The second decade of the 21st century is rapidly drawing to a close. In fact, by the time you read this, it’s probably happened already! We’ve arrived in the 20s, and we have a whole new world of sporting achievement waiting for us. Will this be the decade in which an African nation finally picks up the FIFA World Cup?
Unless someone develops rapidly and surprises us all. Will it be the decade that an African player gets their hands on the Ballon D’Or again? Given the form of Sadio Mane and Mohammed Salah and the fading stars of Lionel Messi and Cristiano Ronaldo, probably.
All of that is speculation about the future, though, and before we move into the future, we want to take one final look into the past and try to answer a burning question: Who was the best African player of the past decade?
There have been some outstanding African players lighting up the world of football within the past ten years, and they all have the same thing in common – they’ve chosen the English Premier League to spend most – or even all – of their prime years in.
Historically African players have always done better in Spain or Italy than in England, but over the past ten years, times have changed, and the EPL is where we find all five contenders for the crown. This list, by the way, is just our own opinion. We’re aware that yours may differ extensively, and if it does, feel free to let us know in the comments!
In Fifth Place: Pierre-Emerick Aubameyang
As the captain of Gabon and an English Premier League team, Pierre-Emerick Aubameyang would normally feature a lot higher up in this list. The fact that he doesn’t might largely be down to the struggles that Arsenal is currently facing.
The London club is a shadow of the side that they were ten years ago, and are no longer considered to be automatic challengers for any major honors. They’re not even considered to be likely to qualify for the European Champions’ League.
Despite all that, it could be worse for Arsenal if they didn’t have Aubameyang. His goal-to-game ratio has remained excellent, and without the talented forward, they could even be facing relegation.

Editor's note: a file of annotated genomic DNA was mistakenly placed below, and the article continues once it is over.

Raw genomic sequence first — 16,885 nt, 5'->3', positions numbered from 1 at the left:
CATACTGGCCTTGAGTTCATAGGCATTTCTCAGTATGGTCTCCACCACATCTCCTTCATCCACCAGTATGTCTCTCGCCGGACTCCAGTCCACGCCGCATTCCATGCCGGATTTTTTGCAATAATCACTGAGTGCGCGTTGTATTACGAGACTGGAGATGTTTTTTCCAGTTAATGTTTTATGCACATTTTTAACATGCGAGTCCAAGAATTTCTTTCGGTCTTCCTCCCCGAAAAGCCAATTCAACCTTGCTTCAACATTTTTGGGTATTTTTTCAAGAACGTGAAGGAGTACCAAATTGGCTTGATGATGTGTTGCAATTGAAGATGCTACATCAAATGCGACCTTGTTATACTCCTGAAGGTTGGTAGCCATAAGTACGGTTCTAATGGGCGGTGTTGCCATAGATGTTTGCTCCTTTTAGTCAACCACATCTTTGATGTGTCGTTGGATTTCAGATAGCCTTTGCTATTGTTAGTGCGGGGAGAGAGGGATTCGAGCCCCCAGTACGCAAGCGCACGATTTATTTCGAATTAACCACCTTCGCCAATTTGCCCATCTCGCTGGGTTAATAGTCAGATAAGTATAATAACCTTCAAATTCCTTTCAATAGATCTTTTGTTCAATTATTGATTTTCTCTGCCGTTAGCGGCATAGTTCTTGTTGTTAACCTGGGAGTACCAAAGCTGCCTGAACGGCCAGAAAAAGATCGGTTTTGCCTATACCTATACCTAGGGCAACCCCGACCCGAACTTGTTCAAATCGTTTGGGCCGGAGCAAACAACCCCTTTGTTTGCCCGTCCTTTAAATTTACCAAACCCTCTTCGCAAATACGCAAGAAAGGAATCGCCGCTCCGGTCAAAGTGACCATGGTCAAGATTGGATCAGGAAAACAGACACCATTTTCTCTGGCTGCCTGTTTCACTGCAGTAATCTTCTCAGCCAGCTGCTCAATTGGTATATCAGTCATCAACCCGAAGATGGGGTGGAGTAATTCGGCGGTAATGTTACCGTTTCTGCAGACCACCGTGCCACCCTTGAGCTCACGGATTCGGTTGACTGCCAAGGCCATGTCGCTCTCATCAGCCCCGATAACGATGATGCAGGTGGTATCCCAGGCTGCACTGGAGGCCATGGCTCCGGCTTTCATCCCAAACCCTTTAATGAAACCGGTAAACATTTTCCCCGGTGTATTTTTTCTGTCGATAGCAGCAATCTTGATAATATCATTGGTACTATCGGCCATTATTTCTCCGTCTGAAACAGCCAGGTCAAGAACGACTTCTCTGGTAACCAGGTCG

Splitting the decade between France, Germany, and England, Aubameyang has been a rapid-fire goal thread in all three nations and is still considered one of the greatest forwards in the world. At the age of thirty, he’s now in the final third of his career and may need to consider one more big move if he’s to pick up a major trophy before he retired.
In Fourth Place: Riyad Mahrez
To many fans, Riyad Mahrez is the biggest Premier League bargain of all time. It cost Leicester City less than half a million pounds to bring him to England, and he repaid that meager fee by putting in perhaps the biggest individual contribution to the Foxes winning the Premier League championship in 2016.
It was Jamie Vardy who got all the headlines for his goalscoring exploits, but more often than not, it was Mahrez who supplied Vardy with the assists, as well as contributing more than a fair share of the goals himself. When Manchester City came calling for his services two seasons later, nobody was surprised that the transfer fee involved was comfortably more than one hundred times the amount Leicester paid.
Still only 28, Mahrez has won two Premier League championships, The English FA Cup, the English League Cup, and 2019’s Africa Cup of Nations with Algeria. He went from obscurity to football superstardom in the space of a decade.
In Third Place: Sadio Mane
Senegal’s Sadio Mane is 27 and is arguably the most improved African player in the world over the past three years. If he continues at his current rate of improvement, he could become the African player of the 2020s. He’ll have to overhaul his Liverpool teammate Mohamed Salah in order to do that, but time is on Mane’s side.